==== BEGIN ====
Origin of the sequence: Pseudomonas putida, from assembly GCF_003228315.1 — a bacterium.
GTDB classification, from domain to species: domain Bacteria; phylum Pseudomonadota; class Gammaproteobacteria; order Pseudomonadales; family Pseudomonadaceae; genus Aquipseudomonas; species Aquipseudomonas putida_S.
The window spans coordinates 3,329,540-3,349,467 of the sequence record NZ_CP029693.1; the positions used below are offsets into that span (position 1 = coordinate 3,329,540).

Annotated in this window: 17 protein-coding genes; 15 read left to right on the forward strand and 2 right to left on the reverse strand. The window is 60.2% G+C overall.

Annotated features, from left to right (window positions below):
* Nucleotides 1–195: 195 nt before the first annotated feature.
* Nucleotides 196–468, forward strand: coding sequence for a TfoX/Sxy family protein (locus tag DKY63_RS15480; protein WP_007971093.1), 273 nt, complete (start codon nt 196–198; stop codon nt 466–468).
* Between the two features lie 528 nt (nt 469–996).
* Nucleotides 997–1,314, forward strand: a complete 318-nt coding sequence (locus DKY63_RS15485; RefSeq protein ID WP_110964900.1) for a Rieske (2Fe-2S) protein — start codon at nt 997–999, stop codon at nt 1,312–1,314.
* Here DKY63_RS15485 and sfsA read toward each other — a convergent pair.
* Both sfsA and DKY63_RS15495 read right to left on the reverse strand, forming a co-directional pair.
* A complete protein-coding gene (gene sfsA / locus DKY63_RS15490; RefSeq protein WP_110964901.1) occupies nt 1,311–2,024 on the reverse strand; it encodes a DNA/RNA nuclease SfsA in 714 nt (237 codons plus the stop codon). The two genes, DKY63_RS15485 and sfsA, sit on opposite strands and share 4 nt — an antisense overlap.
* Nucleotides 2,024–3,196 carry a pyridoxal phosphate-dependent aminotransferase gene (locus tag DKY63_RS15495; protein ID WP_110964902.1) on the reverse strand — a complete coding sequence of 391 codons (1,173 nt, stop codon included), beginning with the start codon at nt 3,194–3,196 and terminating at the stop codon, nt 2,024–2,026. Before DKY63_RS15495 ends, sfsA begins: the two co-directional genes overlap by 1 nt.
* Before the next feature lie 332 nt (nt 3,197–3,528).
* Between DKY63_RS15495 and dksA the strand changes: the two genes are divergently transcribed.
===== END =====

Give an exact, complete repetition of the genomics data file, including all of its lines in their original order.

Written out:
Origin of the sequence: Pseudomonas putida, from assembly GCF_003228315.1 — a bacterium.
GTDB classification, from domain to species: domain Bacteria; phylum Pseudomonadota; class Gammaproteobacteria; order Pseudomonadales; family Pseudomonadaceae; genus Aquipseudomonas; species Aquipseudomonas putida_S.
The window spans coordinates 3,329,540-3,349,467 of the sequence record NZ_CP029693.1; the positions used below are offsets into that span (position 1 = coordinate 3,329,540).

Annotated in this window: 17 protein-coding genes; 15 read left to right on the forward strand and 2 right to left on the reverse strand. The window is 60.2% G+C overall.

Annotated features, from left to right (window positions below):
* Nucleotides 1–195: 195 nt before the first annotated feature.
* Nucleotides 196–468, forward strand: coding sequence for a TfoX/Sxy family protein (locus tag DKY63_RS15480; protein WP_007971093.1), 273 nt, complete (start codon nt 196–198; stop codon nt 466–468).
* Between the two features lie 528 nt (nt 469–996).
* Nucleotides 997–1,314, forward strand: a complete 318-nt coding sequence (locus DKY63_RS15485; RefSeq protein ID WP_110964900.1) for a Rieske (2Fe-2S) protein — start codon at nt 997–999, stop codon at nt 1,312–1,314.
* Here DKY63_RS15485 and sfsA read toward each other — a convergent pair.
* Both sfsA and DKY63_RS15495 read right to left on the reverse strand, forming a co-directional pair.
* A complete protein-coding gene (gene sfsA / locus DKY63_RS15490; RefSeq protein WP_110964901.1) occupies nt 1,311–2,024 on the reverse strand; it encodes a DNA/RNA nuclease SfsA in 714 nt (237 codons plus the stop codon). The two genes, DKY63_RS15485 and sfsA, sit on opposite strands and share 4 nt — an antisense overlap.
* Nucleotides 2,024–3,196 carry a pyridoxal phosphate-dependent aminotransferase gene (locus tag DKY63_RS15495; protein ID WP_110964902.1) on the reverse strand — a complete coding sequence of 391 codons (1,173 nt, stop codon included), beginning with the start codon at nt 3,194–3,196 and terminating at the stop codon, nt 2,024–2,026. Before DKY63_RS15495 ends, sfsA begins: the two co-directional genes overlap by 1 nt.
* Before the next feature lie 332 nt (nt 3,197–3,528).
* Between DKY63_RS15495 and dksA the strand changes: the two genes are divergently transcribed.